There’s a quality that some long-running chat podcasts have that can feel like a brick wall for new listeners. Existing relationships, in-jokes, and context that friends and co-hosts have are additional barriers to feeling like you’re a part of the conversation. The casual hangout and chat format is tantalizing for its naturalism, but it also comes with parasocial relationships as baggage. Which makes HBO’s new late-night project, Pause with Sam Jay, so intriguing. It has hangout podcasts in its DNA, but it’s also out to reinvent a decades-old late-night format.
Pause is co-created by Sam Jay, stand-up comedian and Saturday Night Live writer, and Prentice Penny, showrunner and executive producer of Insecure. It feels fresh for some obvious reasons. Jay is a Black queer woman in a field filled with straight white men. But aside from the host, the format also feels unique. Where late night is dominated by monologues, desks, interviews, and panels, Pause is quite literally a party. Jay invites over her real-life friends and fellow comedians, and they shoot the shit, filmed by two camera operators, while Jay guides the conversation toward the episode’s topic.
For the episode I watched, that subject was selling out to white culture, or “cooning.” Jay and her guests think bigger than that, too, touching on the sorts of restrictions, labels, and classifications society can place on people who just want to be. The party atmosphere doesn’t always help communicate these ideas. Like a real kickback or house party, people shout over each other, ideas get lost in the mix, and jokes that play in the room just don’t translate without the context and history. But when it does work — or when Jay’s two white guests are gamely dunked on — it feels like something that’s never been available from this kind of show before.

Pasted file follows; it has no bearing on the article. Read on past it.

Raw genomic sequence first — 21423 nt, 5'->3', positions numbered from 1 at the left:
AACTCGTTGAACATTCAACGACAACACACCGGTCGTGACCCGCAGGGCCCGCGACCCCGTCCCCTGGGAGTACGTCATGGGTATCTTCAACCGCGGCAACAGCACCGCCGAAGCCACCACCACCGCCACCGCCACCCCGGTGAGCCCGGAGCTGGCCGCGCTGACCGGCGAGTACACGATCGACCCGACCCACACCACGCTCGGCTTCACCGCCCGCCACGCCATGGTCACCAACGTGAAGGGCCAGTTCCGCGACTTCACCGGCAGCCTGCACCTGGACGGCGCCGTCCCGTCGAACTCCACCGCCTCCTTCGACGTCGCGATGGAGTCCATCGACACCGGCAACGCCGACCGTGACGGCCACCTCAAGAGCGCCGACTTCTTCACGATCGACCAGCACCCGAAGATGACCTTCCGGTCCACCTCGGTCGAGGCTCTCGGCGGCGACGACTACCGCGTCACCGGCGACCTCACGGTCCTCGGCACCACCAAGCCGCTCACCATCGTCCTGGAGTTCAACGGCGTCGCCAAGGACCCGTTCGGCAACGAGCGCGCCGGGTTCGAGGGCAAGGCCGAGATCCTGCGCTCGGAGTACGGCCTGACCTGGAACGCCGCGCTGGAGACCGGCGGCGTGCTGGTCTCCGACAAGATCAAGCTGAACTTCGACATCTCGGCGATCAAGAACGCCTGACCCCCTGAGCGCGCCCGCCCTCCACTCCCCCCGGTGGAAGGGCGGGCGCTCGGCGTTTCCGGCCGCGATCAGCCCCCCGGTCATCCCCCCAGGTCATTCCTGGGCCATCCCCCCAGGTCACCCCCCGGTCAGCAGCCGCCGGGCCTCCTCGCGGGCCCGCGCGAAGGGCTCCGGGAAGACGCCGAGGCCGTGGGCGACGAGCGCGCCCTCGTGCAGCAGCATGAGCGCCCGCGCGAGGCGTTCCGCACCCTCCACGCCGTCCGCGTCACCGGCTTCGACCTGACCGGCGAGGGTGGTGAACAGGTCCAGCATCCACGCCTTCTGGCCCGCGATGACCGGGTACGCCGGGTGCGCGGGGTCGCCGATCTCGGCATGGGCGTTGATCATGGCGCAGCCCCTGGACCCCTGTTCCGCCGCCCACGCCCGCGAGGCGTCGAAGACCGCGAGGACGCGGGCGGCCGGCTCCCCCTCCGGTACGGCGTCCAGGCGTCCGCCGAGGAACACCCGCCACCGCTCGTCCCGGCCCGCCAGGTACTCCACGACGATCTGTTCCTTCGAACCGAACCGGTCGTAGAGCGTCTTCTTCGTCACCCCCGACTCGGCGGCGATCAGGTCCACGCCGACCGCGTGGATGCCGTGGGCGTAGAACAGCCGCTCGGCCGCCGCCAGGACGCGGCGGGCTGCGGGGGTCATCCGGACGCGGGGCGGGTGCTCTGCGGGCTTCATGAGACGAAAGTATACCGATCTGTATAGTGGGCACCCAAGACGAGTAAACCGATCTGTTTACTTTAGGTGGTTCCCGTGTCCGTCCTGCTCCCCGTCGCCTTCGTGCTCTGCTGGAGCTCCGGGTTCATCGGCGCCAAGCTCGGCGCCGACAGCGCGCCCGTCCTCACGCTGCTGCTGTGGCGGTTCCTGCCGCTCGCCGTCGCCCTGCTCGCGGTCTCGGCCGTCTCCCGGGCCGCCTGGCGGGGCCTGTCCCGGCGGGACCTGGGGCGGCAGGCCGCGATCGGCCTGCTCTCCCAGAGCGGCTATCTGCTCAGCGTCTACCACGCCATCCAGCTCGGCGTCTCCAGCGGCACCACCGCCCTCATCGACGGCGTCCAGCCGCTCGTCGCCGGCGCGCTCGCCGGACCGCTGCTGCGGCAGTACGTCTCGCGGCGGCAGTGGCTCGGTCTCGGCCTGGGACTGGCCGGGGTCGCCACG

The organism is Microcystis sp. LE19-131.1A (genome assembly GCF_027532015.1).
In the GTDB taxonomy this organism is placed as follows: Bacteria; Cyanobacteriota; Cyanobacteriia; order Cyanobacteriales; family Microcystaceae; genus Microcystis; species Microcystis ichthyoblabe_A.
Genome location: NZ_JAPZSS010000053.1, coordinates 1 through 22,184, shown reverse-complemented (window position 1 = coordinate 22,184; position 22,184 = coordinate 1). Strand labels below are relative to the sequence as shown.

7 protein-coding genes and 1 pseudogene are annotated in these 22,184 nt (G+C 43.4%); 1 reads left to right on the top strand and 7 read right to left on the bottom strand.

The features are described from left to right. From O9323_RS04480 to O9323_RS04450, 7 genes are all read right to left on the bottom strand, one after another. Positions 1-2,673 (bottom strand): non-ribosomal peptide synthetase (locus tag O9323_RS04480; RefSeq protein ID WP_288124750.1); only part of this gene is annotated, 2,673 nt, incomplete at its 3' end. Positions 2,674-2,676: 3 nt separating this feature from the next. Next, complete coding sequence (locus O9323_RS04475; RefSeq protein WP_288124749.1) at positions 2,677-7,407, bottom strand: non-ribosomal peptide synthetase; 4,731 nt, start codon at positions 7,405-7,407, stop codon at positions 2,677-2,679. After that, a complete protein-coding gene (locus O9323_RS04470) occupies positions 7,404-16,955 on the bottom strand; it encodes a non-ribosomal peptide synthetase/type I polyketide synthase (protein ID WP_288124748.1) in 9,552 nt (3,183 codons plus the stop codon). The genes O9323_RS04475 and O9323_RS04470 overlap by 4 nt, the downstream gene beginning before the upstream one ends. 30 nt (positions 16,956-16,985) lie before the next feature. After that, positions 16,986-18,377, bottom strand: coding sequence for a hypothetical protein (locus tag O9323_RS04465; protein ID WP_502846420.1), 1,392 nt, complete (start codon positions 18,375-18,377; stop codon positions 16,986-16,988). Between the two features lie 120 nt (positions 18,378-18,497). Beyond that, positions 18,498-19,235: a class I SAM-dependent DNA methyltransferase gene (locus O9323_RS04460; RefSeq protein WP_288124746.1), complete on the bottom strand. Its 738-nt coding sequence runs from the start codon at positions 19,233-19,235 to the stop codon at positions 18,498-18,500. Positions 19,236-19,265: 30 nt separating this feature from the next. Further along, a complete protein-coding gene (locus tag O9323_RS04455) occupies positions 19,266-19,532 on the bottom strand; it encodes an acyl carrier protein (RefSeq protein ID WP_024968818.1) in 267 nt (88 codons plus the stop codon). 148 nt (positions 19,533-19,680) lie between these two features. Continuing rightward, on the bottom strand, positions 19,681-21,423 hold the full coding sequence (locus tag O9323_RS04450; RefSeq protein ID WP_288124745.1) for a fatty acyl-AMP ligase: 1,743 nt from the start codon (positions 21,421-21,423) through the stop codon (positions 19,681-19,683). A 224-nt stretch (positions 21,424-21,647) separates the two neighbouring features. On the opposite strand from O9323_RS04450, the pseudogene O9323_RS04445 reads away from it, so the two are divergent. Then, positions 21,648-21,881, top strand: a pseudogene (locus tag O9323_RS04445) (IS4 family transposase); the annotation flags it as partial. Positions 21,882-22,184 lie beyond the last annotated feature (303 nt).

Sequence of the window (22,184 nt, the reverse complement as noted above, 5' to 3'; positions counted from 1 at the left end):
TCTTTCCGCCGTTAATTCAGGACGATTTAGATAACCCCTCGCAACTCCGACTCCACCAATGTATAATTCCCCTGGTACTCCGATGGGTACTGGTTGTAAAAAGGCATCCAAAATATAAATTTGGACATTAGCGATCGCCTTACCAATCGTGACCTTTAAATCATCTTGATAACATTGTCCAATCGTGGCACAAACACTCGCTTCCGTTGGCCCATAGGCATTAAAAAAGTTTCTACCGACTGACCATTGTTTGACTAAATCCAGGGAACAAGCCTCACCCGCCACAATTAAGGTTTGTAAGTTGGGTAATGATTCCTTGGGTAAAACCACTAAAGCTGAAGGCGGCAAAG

This can make the diversions Jay and Penny take slightly frustrating. To support the natural discussion at the party, Pause weaves in cutaways. There’s nothing necessarily wrong or unfunny about interviews, sketches, or man-on-the-street segments. But they have a very different vibe from a party, and the hangout atmosphere is what makes Jay’s project seem like a shot in the arm when you’re on its wavelength.
And it should! If Conan O’Brienswitching up his format, shooting for a shorter length, and literally getting out from behind his desk can be a major milestone in 2019, then clearly, late-night television needs something. In recent years, networks have turned to YouTube for inspiration (and extra ad sales). Segments on shows are frequently designed to be clippable and ready to be shared online, and networks like NBC have poached successful YouTube talent like Lilly Singh to offer relevancy and audience instincts to network late night. Jay and Penny are obviously working the problem from a different angle — and from behind an HBO subscription — but the instinct that the old ways can’t be the only way is the same.
One episode is not a lot to go on, but like the start of a great night with friends, there’s a ton of potential energy in Pause (despite what the name might suggest). There’s plenty of avenues the show could go down, but the most promising is playing with the party format and building out Jay’s guests as sources of humor and insight all their own. For now, though, it’s fun in its own way. Watching people drink, joke, and play pool just feels more engaging than an interview behind a desk — especially during a pandemic.
Pause with Sam Jay premieres on HBO on May 21st at 9PM ET and will also stream on HBO Max.